It seemed like the anime wasn’t quite sure what to do with Natsuno for the most part in the later half of the series. In the novels he stays dead once Tohru bites him, but he comes back in the manga apparently. However because the manga is ongoing, and the end of the anime pulled stuff from the novel instead, it seems that Natsuno became a character that was pure plot device. Ozaki needed to throw off Chizuru’s hypnotism – have Natsuno bite him. The werewolves & Seishiro need to be dealt with – away you go Natsuno. Oh crap we’ve forgotten Akira & Kaori! – ah its ok, just have Natsuno rescue them off screen……its kind of frustrating given how big a role Natsuno played in the 1st half that he was reduced to this in the 2nd half. The only time Natsuno really acted like himself in the final episode is when he’s standing amidst the flames in Yamairi, looking at Tohru’s corpse – he looks really heartbroken there and considering his next move is to go tackle Tatsumi into a pit and blow himself up……..well the BL vibes are still strong there!
Finally we come to Toshio Ozaki, another character with a hero complex. I had to finish with Ozaki really, he forms such a perfect bookend with Muroi – the two characters contrast each other really nicely. Where Muroi started off floating though the series with no real sense of purpose, but ended up quite happy in his own skin and embraced a chance to escape and start over; Ozaki by contrast started out self-assured and very determined, but got caught up in the madness of the mob and lost control – ultimately all his struggle came to nothing…….Sotoba burned, the shiki may have been exterminated, but so too did many villagers lose their lives, homes & arguably their humanity in the carnage – Ozaki’s hands will never be clean of the blood he spilled.
Ozaki definitely becomes aware of how futile his actions are during episode 22. He’s still marginally in charge, as some villagers do still turn to him for instructions, but ultimately Ookawa and others have taken matters into their own hands and Ozaki has had very little real influence over them. Watching Ozaki take his frustrations out on a tree with a chainsaw harked back to a similar scene at the beginning of the show were he was kicking the wall of the gazebo at the clinic at his feelings of inadequacy. Truly Ozaki never really changed much – he tried to enforce the status quo back on the situation, rather than adapt to the change. The result was utter chaos and the loss of everything he ever had ever worked for. It’s hard to see how Ozaki will ever come back from these events; where Muroi has decisively put Sotoba behind him, Ozaki is still chained to the town – how on earth do the survivors explain what happened in that town and how do they even attempt to forget?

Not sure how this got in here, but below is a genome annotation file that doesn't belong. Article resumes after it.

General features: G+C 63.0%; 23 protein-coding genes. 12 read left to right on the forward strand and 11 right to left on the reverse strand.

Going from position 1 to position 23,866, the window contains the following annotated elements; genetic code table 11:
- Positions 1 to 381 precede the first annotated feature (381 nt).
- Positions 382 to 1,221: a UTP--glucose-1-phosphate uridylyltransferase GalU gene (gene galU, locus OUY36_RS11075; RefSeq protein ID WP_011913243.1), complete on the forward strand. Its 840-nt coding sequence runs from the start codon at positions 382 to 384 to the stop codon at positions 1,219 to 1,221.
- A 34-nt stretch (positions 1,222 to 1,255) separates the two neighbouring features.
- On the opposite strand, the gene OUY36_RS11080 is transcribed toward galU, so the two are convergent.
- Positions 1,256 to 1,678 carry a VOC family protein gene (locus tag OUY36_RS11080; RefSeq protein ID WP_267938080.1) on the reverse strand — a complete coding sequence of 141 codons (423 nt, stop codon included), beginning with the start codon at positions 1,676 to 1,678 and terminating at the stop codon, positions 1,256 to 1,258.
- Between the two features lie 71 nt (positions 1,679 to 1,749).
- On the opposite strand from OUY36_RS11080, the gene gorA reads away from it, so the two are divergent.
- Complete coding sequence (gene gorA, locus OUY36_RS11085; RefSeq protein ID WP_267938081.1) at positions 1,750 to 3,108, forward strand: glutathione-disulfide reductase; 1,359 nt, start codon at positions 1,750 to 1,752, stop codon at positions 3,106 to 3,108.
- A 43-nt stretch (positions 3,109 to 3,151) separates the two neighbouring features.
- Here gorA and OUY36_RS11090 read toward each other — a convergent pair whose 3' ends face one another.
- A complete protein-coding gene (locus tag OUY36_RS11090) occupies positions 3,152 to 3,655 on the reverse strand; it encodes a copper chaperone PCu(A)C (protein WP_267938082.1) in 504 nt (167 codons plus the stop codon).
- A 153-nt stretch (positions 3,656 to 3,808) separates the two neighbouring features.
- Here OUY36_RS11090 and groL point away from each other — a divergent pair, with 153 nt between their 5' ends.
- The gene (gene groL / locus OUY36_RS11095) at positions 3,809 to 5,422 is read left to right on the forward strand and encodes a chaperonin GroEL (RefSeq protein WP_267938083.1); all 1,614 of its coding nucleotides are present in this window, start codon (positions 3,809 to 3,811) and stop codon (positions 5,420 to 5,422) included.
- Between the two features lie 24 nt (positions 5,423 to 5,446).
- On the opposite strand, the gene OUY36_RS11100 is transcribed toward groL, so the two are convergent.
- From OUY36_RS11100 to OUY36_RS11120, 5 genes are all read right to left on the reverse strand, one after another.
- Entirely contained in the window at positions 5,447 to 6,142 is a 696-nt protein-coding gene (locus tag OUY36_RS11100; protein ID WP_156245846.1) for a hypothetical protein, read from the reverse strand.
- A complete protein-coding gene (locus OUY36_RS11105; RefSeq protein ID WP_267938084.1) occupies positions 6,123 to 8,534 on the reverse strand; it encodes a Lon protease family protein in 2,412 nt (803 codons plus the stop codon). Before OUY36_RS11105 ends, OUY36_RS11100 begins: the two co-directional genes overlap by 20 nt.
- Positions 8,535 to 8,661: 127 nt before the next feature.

So Sotoba burned and the only shiki to survive were Sunako & Muroi who ran from the flames. But you can not call this a victory for the humans; many more of them survived, but they’ve lost their town, loved ones and will have to deal with the fallout of their bloody actions. We’re shown survivors literally getting on a bus out of Sotoba at the very end during the ED credits – Kaori & Akira, Mr Yuuki, the drive-in lady & Nurse Lingerie all survive in addition to the majority of the mob and Ozaki. Part of me would love a proper epilogue to see how the survivors are coping in a few years time, but think that this rather subdued end to the series fits best. Ultimately what Shiki tells us, is that people suck – the people of Sotoba were horrible, horrible people……but that’s a very realistic depiction of what humanity is really like – Shiki refused to sugar coat anything and thats what made it such a fantastic series.
Its been an absolute joy to write about this series. I was frustrated by the incredibly slow pace to start with, but once Shiki got going……..wow. I got completely sucked into the show, it burned up all my energy when watching/thinking/talking/writing about it and I’m both relieved and saddened that it’s over. I’m definitely going to pick up the manga, and if the novels ever get a translation I will be all over them! So all that remains to be said is, thank you so much for sticking with me through all these posts (and I apologise for the length of this post!) – Shiki gets 5/5 and a high place in my all time favourites – I can’t praise it enough.